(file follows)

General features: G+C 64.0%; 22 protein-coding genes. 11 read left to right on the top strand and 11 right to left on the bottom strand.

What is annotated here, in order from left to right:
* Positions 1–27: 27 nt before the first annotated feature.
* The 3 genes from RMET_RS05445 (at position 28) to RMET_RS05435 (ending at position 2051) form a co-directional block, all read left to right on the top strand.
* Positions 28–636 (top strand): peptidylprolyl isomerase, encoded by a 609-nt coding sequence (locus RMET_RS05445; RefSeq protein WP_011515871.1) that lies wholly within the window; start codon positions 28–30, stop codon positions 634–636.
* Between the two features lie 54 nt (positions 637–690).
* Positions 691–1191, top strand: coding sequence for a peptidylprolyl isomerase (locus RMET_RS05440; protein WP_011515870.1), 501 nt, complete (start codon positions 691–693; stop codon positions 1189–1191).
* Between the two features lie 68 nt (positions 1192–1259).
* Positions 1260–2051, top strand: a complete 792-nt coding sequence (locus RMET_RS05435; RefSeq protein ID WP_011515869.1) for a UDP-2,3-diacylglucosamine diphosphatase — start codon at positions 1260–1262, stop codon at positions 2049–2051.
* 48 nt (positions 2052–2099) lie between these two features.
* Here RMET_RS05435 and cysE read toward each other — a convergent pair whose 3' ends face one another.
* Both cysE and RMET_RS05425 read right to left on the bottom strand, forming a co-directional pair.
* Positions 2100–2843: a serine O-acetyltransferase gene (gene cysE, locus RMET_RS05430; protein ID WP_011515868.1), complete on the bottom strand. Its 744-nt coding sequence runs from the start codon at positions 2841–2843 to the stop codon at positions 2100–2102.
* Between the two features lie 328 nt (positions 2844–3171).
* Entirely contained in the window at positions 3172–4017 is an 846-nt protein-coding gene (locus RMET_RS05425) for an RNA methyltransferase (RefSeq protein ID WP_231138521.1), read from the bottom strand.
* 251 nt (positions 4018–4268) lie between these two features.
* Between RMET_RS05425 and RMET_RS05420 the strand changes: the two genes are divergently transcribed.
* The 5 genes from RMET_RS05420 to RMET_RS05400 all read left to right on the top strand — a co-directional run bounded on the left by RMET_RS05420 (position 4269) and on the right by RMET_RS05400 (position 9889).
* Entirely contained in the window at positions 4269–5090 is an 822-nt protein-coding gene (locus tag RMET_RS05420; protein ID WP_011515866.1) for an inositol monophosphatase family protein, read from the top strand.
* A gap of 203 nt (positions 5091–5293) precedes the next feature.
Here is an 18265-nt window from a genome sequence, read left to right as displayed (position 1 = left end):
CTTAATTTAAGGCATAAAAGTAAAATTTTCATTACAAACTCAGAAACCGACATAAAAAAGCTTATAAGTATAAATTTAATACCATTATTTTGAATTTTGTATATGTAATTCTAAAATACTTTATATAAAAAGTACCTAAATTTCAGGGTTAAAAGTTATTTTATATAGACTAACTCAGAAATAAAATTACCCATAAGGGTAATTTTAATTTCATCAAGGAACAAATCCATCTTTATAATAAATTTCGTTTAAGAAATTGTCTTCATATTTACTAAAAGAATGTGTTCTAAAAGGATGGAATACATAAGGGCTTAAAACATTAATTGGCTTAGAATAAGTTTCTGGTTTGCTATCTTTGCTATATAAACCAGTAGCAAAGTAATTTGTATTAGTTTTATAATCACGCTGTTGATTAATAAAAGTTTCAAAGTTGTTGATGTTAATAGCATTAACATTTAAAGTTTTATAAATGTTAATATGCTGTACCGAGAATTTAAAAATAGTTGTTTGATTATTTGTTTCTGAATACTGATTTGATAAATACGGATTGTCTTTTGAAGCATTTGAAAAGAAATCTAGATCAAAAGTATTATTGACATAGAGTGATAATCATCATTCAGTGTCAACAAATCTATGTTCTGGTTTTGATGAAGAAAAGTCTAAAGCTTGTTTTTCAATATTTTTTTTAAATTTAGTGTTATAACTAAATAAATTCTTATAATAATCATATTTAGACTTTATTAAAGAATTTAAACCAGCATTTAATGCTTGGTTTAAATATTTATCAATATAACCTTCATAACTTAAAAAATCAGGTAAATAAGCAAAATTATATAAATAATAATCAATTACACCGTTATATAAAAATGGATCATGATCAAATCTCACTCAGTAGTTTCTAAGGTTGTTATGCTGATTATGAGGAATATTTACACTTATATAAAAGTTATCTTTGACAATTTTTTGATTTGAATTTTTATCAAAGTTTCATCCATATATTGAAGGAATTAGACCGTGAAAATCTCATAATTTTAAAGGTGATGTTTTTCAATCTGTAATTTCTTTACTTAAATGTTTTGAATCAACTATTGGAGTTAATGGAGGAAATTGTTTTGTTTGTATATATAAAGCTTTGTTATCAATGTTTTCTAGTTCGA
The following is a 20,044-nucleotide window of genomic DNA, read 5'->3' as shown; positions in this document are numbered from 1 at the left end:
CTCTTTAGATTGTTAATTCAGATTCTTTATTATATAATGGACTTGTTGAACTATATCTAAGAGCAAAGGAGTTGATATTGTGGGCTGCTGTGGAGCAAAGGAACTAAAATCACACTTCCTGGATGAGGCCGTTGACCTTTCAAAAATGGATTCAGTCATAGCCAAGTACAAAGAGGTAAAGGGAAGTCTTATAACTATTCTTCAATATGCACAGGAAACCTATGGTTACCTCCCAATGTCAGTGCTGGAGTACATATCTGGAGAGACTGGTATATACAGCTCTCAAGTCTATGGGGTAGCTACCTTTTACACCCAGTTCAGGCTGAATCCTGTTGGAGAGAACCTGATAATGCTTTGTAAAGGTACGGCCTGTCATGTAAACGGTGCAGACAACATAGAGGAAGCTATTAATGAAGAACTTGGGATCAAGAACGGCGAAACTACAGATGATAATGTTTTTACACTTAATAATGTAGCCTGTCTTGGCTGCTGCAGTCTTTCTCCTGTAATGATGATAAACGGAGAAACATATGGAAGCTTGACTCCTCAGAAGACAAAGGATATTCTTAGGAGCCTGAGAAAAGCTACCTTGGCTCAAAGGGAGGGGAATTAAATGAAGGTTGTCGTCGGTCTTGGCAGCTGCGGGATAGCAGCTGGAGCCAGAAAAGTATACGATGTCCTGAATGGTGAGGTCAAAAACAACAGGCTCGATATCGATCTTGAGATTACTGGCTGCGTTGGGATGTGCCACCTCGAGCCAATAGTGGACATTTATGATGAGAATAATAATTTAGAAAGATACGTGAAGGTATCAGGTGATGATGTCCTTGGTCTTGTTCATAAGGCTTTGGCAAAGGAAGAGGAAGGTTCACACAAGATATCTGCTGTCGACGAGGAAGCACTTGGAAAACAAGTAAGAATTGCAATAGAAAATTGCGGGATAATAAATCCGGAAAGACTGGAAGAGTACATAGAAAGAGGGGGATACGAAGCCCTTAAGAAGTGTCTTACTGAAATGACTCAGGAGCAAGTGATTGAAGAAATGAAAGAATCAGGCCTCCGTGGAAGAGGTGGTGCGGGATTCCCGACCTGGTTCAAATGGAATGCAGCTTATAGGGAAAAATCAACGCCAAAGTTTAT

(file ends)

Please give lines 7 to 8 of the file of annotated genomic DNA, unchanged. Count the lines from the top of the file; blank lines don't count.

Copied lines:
* Positions 691–1191, top strand: coding sequence for a peptidylprolyl isomerase (locus RMET_RS05440; protein WP_011515870.1), 501 nt, complete (start codon positions 691–693; stop codon positions 1189–1191).
* Between the two features lie 68 nt (positions 1192–1259).